What is Dutch processed cocoa vs natural cocoa?
Successful baking with cocoa powder depends on how the cocoa beans were processed. Developing chocolate flavor begins with drying and roasting cocoa beans. Then, processing removes the roasted beans from the shells. The results from this process are pieces referred to as cocoa nibs. These nibs are naturally acidic. Cocoa powder’s journey to Dutch processed cocoa vs natural cocoa now begins.
Dutch Processed Cocoa
The Dutch process washes the nibs in an alkaline solution of potassium carbonate, consequently changing the acid pH to neutral. Dutch processed cocoa is deep reddish brown in color. This coloration becomes darker as alkalinity increases.
Natural cocoa or (non alkalized cocoa or non Dutched cocoa)
When making natural cocoa, the nibs are not washed in an alkaline solution. This means that the nibs remain acidic. Packaged and sold as such, non alkalized or non Dutched cocoa is light to medium brown in color.
Natural cocoa powder can be more or less acidic. In addition, the coloration of cocoa powder made from beans with higher natural acidity will be lighter brown.
Making Cocoa Powder
The process of making chocolate and cocoa, in my opinion, is as much poetic as it is seductive. Chocolate is a topic I never tire searching and reading. However, the primary topic of this post is baking with cocoa powder. For that reason, I refer the reader to another source to discover how chocolate is made.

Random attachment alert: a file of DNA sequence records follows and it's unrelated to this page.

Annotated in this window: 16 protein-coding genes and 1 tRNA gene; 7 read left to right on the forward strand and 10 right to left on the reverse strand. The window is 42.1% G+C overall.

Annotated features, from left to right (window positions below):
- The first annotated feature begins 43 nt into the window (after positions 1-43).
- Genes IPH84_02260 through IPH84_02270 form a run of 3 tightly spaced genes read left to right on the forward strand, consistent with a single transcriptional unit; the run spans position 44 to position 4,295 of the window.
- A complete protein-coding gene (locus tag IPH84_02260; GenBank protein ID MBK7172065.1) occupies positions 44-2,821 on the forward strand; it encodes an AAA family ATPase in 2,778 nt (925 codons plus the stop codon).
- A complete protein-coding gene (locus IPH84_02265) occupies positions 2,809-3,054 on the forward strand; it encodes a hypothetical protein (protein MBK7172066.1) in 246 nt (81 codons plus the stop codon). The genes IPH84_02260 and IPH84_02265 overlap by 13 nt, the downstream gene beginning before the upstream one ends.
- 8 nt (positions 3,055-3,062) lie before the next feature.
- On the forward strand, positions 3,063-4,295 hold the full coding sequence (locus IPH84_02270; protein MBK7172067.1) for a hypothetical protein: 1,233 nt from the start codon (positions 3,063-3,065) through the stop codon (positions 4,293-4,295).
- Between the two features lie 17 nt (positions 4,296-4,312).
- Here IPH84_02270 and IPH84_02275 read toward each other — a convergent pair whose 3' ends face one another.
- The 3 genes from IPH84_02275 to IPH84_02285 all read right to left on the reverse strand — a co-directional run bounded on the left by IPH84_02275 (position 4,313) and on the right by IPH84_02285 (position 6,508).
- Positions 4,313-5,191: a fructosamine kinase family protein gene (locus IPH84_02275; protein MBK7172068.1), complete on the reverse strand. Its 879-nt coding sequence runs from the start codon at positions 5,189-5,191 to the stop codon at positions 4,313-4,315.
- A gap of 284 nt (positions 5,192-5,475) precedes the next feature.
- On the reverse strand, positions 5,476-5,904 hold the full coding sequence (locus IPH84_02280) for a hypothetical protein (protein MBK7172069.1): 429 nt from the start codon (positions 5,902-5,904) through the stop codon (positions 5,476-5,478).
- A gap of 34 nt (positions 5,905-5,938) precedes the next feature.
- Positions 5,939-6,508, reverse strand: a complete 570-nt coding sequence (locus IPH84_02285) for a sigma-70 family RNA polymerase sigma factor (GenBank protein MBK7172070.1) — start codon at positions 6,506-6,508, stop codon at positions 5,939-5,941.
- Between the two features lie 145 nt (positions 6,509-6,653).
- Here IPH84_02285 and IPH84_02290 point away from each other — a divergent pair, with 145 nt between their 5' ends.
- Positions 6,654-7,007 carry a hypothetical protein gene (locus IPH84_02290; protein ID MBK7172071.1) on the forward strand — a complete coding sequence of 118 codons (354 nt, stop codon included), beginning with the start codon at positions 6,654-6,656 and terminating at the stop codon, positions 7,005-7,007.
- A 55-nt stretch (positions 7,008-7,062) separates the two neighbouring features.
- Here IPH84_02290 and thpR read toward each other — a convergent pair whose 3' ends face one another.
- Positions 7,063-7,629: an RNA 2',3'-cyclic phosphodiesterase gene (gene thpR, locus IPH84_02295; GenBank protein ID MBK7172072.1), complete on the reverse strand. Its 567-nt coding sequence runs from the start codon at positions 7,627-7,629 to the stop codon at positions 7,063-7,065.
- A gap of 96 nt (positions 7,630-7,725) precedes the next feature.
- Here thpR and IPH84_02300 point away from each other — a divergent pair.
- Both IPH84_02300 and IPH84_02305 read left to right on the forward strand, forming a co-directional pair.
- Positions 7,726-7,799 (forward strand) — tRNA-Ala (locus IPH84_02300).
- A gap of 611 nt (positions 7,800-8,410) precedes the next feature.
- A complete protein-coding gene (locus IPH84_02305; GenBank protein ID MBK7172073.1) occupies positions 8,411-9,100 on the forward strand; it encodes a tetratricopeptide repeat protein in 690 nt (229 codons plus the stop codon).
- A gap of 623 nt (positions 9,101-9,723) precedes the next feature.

The International Cocoa Organization provides a straight forward, step by step description of turning cacao into chocolate.The cacao to chocolate process is located on their website using the link about cocoa processing.
Baking with Dutch processed cocoa vs natural cocoa
From an earlier post on leaveners: baking powder is a balanced mix of acid and alkaline. It reacts with the neutral batter to create a rise. Dutch processed cocoa is pH neutral and won’t change the baking powder’s reaction ability. A recipe using Dutch processed cocoa will only list baking powder as the leavener. Conversely, recipes that use natural cocoa will list both baking powder and baking soda as leaveners.
As stated, natural cocoa added to a batter with baking powder alone results in little rise. To achieve a full rise, we must add alkaline baking soda to the now acidic, non Dutched chocolate batter.
Especially relevant is this: knowing how to calculate the combined quantity of baking powder and baking soda for a stable rise is crucial to this discussion.
Natural cocoa combined with alkaline baking soda will function like baking powder. Consequently, both are acid/alkaline mix and will react. In review, the leavening ratio for 1 cup of flour is 1 teaspoon of baking powder or 1/4 teaspoon of baking soda. To achieve a stable reaction in rising 1 cup of flour, reduce each of the two leaveners to stay in ratio, i.e. 1/2 teaspoon baking powder mixed with 1/8 teaspoon baking soda per cup of flour.
Ready for Cocoa
In conclusion, to achieve full chocolate flavor add 1/3 cup cocoa to 1 cup flour. When baking with non Dutched cocoa, I’ve observed a full reaction and rise by adding 1/2 teaspoon baking powder mixed with 1/8 teaspoon baking soda per cup of flour. This leavener ratio relates to the measured flour only and excludes the measured amount of cocoa.
The light to dark hue of each brand of cocoa powder is a good indicator of the pH.
Artistry In Forms coursework uses ingredient ratios rather than recipes. Using this method students easily learn to create recipes. In our class, we extensively cover the pH of ingredients.